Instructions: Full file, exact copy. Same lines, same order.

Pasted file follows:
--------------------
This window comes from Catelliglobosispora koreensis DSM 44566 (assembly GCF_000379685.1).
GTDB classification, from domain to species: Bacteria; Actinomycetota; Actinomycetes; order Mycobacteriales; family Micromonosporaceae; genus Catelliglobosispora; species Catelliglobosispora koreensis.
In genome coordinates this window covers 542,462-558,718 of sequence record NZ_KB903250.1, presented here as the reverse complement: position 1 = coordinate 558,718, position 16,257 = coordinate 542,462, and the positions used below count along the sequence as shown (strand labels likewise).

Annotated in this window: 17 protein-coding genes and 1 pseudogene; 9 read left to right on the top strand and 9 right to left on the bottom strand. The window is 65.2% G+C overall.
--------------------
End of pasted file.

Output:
This window comes from Catelliglobosispora koreensis DSM 44566 (assembly GCF_000379685.1).
GTDB classification, from domain to species: Bacteria; Actinomycetota; Actinomycetes; order Mycobacteriales; family Micromonosporaceae; genus Catelliglobosispora; species Catelliglobosispora koreensis.
In genome coordinates this window covers 542,462-558,718 of sequence record NZ_KB903250.1, presented here as the reverse complement: position 1 = coordinate 558,718, position 16,257 = coordinate 542,462, and the positions used below count along the sequence as shown (strand labels likewise).

Annotated in this window: 17 protein-coding genes and 1 pseudogene; 9 read left to right on the top strand and 9 right to left on the bottom strand. The window is 65.2% G+C overall.